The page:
A young woman dangled from the ceiling, her entire body shaking as the air was cut off. Holding her there was a cotton shirt tightening around her neck. How the shirt itself was attached to the roof escaped my notice at the time. There was a young man, about her age, desperately trying to support her legs and feet so she couldn’t suffocate to death, but his desperate sobs did little to help him.
I admit I was so shell-shocked by what I saw that it felt like hours I just stood there watching the scene unfold, unable to do or say anything useful. Time slowed, as if someone had mercifully pushed the pause button on my life. There was perfect silence. The door to the flat was swinging closed at the end of the corridor, and for some reason it caught my eye. For the briefest of moments I glanced at it, perhaps hoping someone would come in to help or take control of the situation, but all I saw at the end was the black red mass I’d followed up the stairs.
It stared back, and through the miasma I saw a pair of crimson eyes.
I’ve been going through the list of names sent by the anonymous informant. It’s not looking great for this tip being untrue. So far, all the names I’ve investigated are dead. But I’m not convinced they were all hunted down by Margaret Donaldson, unless she has the ability to murder by heart attack. Now that I say that aloud it should be ridiculous, so why does it only frighten me more?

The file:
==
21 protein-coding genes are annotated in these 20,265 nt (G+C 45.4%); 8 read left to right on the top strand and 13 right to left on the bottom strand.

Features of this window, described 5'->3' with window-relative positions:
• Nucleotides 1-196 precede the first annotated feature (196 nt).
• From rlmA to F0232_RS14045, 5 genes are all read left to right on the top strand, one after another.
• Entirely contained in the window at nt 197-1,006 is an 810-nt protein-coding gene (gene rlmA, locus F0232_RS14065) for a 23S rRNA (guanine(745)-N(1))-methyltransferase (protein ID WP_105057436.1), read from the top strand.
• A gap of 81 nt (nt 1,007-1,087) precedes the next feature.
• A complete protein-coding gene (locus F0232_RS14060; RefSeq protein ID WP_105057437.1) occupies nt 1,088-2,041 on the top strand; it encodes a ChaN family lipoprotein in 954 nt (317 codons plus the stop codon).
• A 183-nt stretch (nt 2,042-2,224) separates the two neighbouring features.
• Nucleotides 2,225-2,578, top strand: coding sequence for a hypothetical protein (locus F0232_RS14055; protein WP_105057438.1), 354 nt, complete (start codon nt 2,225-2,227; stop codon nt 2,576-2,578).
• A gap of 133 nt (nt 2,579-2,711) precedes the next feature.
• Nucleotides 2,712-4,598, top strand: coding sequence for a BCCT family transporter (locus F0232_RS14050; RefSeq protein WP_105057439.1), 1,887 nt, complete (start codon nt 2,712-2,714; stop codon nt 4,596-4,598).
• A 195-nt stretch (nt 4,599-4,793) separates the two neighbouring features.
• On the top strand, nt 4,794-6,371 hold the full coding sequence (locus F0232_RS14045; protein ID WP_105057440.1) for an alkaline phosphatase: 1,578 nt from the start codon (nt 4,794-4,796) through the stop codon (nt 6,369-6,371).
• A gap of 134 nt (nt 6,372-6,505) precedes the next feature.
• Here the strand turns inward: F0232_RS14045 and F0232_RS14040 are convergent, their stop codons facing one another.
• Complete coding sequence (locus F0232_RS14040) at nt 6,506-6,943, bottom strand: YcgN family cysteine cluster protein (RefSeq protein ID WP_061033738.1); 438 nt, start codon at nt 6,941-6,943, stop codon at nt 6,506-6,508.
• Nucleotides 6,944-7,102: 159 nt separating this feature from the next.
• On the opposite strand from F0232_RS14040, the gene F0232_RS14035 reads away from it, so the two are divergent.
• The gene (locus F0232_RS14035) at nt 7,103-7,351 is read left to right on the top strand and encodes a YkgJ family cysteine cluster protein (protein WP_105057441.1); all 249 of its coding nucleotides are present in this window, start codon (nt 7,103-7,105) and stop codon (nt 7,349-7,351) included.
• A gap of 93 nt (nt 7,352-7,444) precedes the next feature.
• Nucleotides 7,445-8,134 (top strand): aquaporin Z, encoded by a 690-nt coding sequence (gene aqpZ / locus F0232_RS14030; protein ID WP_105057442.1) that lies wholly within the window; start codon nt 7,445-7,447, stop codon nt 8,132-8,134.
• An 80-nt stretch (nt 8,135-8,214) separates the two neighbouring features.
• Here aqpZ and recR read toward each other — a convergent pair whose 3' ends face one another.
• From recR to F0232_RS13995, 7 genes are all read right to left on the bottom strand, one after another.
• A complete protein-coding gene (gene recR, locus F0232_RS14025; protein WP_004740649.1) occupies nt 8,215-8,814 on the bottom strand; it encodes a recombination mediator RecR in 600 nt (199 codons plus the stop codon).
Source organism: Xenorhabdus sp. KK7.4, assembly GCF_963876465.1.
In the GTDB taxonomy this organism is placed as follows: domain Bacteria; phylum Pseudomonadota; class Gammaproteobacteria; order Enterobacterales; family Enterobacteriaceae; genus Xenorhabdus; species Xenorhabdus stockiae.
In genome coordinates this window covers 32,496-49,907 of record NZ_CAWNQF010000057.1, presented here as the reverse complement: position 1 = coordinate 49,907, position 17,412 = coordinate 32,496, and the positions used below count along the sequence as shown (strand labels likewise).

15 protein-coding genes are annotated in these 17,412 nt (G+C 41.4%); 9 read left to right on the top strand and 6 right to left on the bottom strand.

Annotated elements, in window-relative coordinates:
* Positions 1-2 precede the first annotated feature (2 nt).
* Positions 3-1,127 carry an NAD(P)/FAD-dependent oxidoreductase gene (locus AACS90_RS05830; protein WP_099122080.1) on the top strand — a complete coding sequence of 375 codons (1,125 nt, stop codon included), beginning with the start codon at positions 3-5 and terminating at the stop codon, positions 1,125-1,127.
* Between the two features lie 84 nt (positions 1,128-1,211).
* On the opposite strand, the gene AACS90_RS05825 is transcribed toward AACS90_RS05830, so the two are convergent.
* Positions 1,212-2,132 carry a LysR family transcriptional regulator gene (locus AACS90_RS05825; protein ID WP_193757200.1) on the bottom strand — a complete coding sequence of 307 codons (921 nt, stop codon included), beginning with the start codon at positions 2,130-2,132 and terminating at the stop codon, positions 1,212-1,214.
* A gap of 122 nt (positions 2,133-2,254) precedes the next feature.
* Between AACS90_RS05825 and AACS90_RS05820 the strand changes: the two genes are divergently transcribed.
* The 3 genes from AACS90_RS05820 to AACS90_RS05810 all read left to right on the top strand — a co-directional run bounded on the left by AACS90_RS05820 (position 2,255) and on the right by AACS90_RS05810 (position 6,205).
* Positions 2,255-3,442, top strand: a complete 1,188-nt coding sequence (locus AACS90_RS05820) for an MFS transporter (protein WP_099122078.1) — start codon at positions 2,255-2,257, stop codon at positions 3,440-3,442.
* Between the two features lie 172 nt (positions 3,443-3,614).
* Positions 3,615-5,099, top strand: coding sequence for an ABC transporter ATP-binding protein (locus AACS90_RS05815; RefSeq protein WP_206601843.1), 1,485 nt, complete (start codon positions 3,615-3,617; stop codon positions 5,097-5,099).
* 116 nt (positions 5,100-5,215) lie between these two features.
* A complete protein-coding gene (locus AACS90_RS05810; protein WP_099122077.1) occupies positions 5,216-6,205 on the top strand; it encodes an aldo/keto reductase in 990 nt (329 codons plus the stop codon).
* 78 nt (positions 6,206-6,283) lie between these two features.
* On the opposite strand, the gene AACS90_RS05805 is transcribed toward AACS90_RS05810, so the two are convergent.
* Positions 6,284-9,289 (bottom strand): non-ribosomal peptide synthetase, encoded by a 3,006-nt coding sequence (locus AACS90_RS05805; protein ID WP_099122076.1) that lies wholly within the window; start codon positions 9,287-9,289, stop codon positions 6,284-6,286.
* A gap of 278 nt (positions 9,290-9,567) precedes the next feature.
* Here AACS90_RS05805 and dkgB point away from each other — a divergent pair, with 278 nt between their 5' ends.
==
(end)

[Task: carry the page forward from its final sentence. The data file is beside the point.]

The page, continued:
There are a handful who do appear to have died naturally. Old age, hereditary conditions, general accidents on the road or otherwise. However, it’s the ones that don’t look natural that concern me, and the number keeps rising. The first one I came across was a suicide. I think I might’ve been reading too many conspiracy theories because if I was going to kill someone and get away with it, making it look like they did it themselves would be one of my first choices.
I went to visit their family, well aware I might be overstepping, especially when I pretended to be a family liaison officer with the police checking if everything had been handled in the case to their satisfaction. They were devastated at their loss, and every second I spent there, lying to their faces, made what self-respect I’ve accumulated trickle away. They told me they’d been shocked at the time because there’d been no signs, everything had been going well. Obviously, this wouldn’t be the first time parents hadn’t known the ins and outs of their bairn’s life, but there were too many coincidences here for my liking.
This pattern kept emerging in all the family’s I visited. Disbelief that they were gone, confusion as to the circumstances surrounding their death. Perfectly content people taking their own lives, one or two stabbed in an area they’d never have gone because they knew how dangerous it was, a few car accidents on road that wasn’t on their normal route, even one person killed by a red light runner on a crossing they never used. The bodies are starting to pile up around me and they’re all reportedly put there by Margaret Donaldson.
When I asked Ewan to look over the list he pulled out a few names he recognised, and they were all dead. One was actually murdered but as far as he knew no one had been brought to trial over it.
I didn’t want to believe this list was real, and every time I search for a name I hope more then I ever have before that it turns out to be no one. Every time I’m disappointed. Margaret Donaldson, Director of Inverlewis limited, charity benefactor, award winning employer, is probably a serial killer, and unfortunately for me, I’m on her black list.